New Mary Poppins is up there with the best.
This Mary Poppins has a lot of expectations to fly up to. Prices are $55 to $145 with no concessions, and three generations of audience members will be comparing it to the classic 1964 Julie Andrews movie.
But the hit show hits its mark spit-spot - it's a stupendous, lavish supercalextravaganza. The first muted pastel and grey palette gives way to the life and rich colour of several fantasy pageant scenes.
A particular highlight is the coining of The Word (you know the one) which pushes the concept of the YMCA dance - one letter per action - to extremes undreamed of by the Village People.
The stage plot has a few more twists and turns than the film, some more successful than others.
Satisfyingly, although Mr Banks desires to be a different kind of upwardly mobile to Mary Poppins, he is a sympathetic character, surprisingly open to her suggestions.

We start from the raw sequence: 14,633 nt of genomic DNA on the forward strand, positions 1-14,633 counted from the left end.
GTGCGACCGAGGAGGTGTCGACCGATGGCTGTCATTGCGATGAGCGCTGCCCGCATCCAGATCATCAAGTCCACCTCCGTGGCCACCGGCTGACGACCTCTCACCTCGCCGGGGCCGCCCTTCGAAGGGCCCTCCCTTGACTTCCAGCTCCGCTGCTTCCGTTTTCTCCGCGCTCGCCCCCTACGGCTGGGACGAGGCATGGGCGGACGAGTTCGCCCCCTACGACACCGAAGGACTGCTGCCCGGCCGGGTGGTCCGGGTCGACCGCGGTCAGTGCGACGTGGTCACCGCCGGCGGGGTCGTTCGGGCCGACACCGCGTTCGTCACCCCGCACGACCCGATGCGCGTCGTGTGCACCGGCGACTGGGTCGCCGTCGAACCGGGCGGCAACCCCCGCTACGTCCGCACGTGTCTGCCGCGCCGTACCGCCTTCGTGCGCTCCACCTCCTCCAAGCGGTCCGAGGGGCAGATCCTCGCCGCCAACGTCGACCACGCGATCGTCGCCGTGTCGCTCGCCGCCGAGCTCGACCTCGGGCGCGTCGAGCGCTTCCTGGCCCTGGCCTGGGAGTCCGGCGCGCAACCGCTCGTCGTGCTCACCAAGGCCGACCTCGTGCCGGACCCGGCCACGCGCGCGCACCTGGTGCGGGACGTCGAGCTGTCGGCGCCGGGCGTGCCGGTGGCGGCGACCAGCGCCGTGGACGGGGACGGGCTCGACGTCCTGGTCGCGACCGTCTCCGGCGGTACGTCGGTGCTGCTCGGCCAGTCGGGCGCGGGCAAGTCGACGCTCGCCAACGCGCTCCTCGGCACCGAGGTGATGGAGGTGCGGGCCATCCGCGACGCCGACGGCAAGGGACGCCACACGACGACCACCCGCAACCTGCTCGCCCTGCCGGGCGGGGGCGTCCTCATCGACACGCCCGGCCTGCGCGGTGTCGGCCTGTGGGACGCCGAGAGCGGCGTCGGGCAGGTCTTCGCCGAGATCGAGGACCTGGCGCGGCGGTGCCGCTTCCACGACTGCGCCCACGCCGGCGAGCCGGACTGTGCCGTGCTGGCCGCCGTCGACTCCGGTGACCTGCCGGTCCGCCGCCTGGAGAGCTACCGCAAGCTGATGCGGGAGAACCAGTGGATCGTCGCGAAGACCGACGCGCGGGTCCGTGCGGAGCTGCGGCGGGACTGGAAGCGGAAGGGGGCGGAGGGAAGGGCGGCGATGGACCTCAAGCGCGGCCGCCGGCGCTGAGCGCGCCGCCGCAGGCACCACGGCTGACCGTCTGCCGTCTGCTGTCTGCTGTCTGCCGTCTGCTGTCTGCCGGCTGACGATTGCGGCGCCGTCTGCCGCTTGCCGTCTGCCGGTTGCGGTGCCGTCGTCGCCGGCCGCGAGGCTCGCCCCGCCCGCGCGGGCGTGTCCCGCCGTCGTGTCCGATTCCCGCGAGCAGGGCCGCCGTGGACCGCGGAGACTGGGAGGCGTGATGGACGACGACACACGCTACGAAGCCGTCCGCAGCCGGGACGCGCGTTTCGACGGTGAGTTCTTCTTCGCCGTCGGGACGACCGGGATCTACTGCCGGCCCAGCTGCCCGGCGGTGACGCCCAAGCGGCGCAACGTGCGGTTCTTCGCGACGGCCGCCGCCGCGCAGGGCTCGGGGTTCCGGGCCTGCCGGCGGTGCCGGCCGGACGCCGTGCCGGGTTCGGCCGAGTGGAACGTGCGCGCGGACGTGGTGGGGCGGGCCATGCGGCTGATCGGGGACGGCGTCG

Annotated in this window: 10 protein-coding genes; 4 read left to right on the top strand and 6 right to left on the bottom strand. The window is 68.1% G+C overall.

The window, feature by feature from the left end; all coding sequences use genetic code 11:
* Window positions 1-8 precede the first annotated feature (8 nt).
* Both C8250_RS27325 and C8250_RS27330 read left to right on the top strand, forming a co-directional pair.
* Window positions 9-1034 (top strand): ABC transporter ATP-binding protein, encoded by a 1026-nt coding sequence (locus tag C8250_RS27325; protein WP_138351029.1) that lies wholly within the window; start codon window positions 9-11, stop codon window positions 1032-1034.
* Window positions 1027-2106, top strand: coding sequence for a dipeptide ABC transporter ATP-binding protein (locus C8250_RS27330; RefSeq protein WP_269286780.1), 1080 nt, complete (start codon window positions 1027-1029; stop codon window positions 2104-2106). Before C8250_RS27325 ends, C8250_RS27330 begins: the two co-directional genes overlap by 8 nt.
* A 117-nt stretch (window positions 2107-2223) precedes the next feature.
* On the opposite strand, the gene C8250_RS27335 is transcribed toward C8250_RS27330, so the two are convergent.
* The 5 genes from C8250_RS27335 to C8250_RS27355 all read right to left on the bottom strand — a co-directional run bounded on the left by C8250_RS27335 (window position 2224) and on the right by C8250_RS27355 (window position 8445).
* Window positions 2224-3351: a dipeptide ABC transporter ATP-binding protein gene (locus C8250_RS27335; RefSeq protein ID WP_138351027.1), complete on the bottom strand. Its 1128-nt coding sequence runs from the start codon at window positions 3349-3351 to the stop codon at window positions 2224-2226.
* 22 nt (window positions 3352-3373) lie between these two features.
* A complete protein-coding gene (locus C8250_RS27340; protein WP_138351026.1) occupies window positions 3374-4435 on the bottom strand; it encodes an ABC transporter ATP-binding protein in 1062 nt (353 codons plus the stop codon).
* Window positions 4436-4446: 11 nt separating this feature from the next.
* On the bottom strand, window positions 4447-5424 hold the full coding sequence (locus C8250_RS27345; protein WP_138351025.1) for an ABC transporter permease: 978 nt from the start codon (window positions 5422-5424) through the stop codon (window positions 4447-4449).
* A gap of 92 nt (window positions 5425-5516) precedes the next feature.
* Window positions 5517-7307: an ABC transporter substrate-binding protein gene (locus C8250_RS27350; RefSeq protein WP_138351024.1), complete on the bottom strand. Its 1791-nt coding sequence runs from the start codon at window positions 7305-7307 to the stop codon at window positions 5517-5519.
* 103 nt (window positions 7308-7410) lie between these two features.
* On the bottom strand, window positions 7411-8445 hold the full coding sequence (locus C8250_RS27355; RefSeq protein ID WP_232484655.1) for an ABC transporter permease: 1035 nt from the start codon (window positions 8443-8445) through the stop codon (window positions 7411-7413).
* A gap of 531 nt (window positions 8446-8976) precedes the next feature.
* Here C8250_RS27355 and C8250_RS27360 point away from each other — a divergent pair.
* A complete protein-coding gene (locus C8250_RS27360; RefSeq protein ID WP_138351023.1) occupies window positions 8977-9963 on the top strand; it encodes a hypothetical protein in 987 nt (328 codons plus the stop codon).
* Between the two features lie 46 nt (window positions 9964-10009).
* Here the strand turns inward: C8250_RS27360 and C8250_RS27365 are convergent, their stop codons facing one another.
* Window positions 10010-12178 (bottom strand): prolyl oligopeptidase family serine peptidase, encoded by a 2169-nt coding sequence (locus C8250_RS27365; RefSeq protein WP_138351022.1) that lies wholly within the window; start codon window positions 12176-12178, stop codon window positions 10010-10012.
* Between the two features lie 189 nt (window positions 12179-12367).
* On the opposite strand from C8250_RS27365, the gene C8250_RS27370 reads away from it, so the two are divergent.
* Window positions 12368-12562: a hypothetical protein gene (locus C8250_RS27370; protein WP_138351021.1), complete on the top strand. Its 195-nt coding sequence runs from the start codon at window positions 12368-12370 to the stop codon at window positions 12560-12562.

The villain becomes a witchy governess (a show-stealing Natalie Gamsu), whose brimstone and treacle bring her into a delicious, magical nanny showdown with our superheroine and her spoonful of sugar.
But some new songs - Practically Perfect and Playing the Game - are in slight danger of turning Mary Poppins' self-satisfaction into a harsher, priggish self-righteousness.
And although Pippa Grandison belts out her solo beautifully, Mrs Banks' character is a disappointing throwback - a wife whose one and only wish is to please her man.
Still, American Rachel Wallace as Mary heads the excellent Australian cast with poise and polish, and Matt Lee leads us cheerily through as chimney sweep Bert.
Running at around 2h 45m, it's a little long for a school night, but feels as fast as a ride on the wind. Superb.
What: Mary Poppins
Where: Civic Theatre, Auckland
When: Until December 16